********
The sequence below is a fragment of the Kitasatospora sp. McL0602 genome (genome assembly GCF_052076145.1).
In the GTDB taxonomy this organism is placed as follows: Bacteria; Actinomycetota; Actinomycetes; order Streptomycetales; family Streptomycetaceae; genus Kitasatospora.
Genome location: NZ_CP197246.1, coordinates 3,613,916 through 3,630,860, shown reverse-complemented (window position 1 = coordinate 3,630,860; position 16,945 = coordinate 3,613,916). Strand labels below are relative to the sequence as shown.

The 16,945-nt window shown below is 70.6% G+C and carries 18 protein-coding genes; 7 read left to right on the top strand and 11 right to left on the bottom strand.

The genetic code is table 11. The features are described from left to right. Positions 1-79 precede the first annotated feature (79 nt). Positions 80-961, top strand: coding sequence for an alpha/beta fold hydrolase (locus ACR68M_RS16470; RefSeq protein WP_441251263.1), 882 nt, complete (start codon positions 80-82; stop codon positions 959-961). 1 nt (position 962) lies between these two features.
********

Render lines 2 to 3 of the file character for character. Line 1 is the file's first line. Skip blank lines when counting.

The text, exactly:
In the GTDB taxonomy this organism is placed as follows: Bacteria; Actinomycetota; Actinomycetes; order Streptomycetales; family Streptomycetaceae; genus Kitasatospora.
Genome location: NZ_CP197246.1, coordinates 3,613,916 through 3,630,860, shown reverse-complemented (window position 1 = coordinate 3,630,860; position 16,945 = coordinate 3,613,916). Strand labels below are relative to the sequence as shown.